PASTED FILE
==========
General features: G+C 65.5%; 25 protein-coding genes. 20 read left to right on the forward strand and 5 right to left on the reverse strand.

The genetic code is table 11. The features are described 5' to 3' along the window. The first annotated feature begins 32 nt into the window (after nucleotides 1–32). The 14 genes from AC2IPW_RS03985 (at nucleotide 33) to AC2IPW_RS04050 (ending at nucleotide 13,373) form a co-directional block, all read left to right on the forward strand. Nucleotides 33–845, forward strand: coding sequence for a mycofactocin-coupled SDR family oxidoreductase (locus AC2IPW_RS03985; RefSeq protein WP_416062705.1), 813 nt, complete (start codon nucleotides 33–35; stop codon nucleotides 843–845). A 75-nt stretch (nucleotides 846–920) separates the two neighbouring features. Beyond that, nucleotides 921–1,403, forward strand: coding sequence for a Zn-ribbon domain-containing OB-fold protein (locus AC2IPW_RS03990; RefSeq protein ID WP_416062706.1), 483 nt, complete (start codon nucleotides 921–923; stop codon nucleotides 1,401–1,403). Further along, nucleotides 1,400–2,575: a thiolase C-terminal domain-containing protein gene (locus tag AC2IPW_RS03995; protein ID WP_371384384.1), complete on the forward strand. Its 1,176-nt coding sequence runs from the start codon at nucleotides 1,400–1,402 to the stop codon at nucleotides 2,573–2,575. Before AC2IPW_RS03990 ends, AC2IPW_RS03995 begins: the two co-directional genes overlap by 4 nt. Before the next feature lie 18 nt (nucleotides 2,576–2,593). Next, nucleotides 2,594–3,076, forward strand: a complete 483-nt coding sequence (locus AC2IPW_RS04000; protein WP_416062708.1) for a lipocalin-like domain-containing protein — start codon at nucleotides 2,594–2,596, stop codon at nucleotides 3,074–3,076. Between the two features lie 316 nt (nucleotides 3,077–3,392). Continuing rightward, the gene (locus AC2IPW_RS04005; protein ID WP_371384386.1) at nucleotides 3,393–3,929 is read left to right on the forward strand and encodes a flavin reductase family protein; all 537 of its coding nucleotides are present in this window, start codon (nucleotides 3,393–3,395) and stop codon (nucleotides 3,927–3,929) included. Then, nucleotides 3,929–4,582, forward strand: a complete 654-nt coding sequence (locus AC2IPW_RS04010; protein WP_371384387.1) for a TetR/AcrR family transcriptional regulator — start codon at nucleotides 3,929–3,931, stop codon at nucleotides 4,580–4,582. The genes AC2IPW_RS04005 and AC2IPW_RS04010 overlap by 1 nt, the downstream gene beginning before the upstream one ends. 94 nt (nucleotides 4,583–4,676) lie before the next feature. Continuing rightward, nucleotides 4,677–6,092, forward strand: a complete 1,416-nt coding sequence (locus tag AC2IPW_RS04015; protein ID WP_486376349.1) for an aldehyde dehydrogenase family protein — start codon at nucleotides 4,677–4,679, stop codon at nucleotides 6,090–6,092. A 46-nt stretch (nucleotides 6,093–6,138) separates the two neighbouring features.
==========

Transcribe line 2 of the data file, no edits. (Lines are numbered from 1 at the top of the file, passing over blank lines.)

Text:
The genetic code is table 11. The features are described 5' to 3' along the window. The first annotated feature begins 32 nt into the window (after nucleotides 1–32). The 14 genes from AC2IPW_RS03985 (at nucleotide 33) to AC2IPW_RS04050 (ending at nucleotide 13,373) form a co-directional block, all read left to right on the forward strand. Nucleotides 33–845, forward strand: coding sequence for a mycofactocin-coupled SDR family oxidoreductase (locus AC2IPW_RS03985; RefSeq protein WP_416062705.1), 813 nt, complete (start codon nucleotides 33–35; stop codon nucleotides 843–845). A 75-nt stretch (nucleotides 846–920) separates the two neighbouring features. Beyond that, nucleotides 921–1,403, forward strand: coding sequence for a Zn-ribbon domain-containing OB-fold protein (locus AC2IPW_RS03990; RefSeq protein ID WP_416062706.1), 483 nt, complete (start codon nucleotides 921–923; stop codon nucleotides 1,401–1,403). Further along, nucleotides 1,400–2,575: a thiolase C-terminal domain-containing protein gene (locus tag AC2IPW_RS03995; protein ID WP_371384384.1), complete on the forward strand. Its 1,176-nt coding sequence runs from the start codon at nucleotides 1,400–1,402 to the stop codon at nucleotides 2,573–2,575. Before AC2IPW_RS03990 ends, AC2IPW_RS03995 begins: the two co-directional genes overlap by 4 nt. Before the next feature lie 18 nt (nucleotides 2,576–2,593). Next, nucleotides 2,594–3,076, forward strand: a complete 483-nt coding sequence (locus AC2IPW_RS04000; protein WP_416062708.1) for a lipocalin-like domain-containing protein — start codon at nucleotides 2,594–2,596, stop codon at nucleotides 3,074–3,076. Between the two features lie 316 nt (nucleotides 3,077–3,392). Continuing rightward, the gene (locus AC2IPW_RS04005; protein ID WP_371384386.1) at nucleotides 3,393–3,929 is read left to right on the forward strand and encodes a flavin reductase family protein; all 537 of its coding nucleotides are present in this window, start codon (nucleotides 3,393–3,395) and stop codon (nucleotides 3,927–3,929) included. Then, nucleotides 3,929–4,582, forward strand: a complete 654-nt coding sequence (locus AC2IPW_RS04010; protein WP_371384387.1) for a TetR/AcrR family transcriptional regulator — start codon at nucleotides 3,929–3,931, stop codon at nucleotides 4,580–4,582. The genes AC2IPW_RS04005 and AC2IPW_RS04010 overlap by 1 nt, the downstream gene beginning before the upstream one ends. 94 nt (nucleotides 4,583–4,676) lie before the next feature. Continuing rightward, nucleotides 4,677–6,092, forward strand: a complete 1,416-nt coding sequence (locus tag AC2IPW_RS04015; protein ID WP_486376349.1) for an aldehyde dehydrogenase family protein — start codon at nucleotides 4,677–4,679, stop codon at nucleotides 6,090–6,092. A 46-nt stretch (nucleotides 6,093–6,138) separates the two neighbouring features.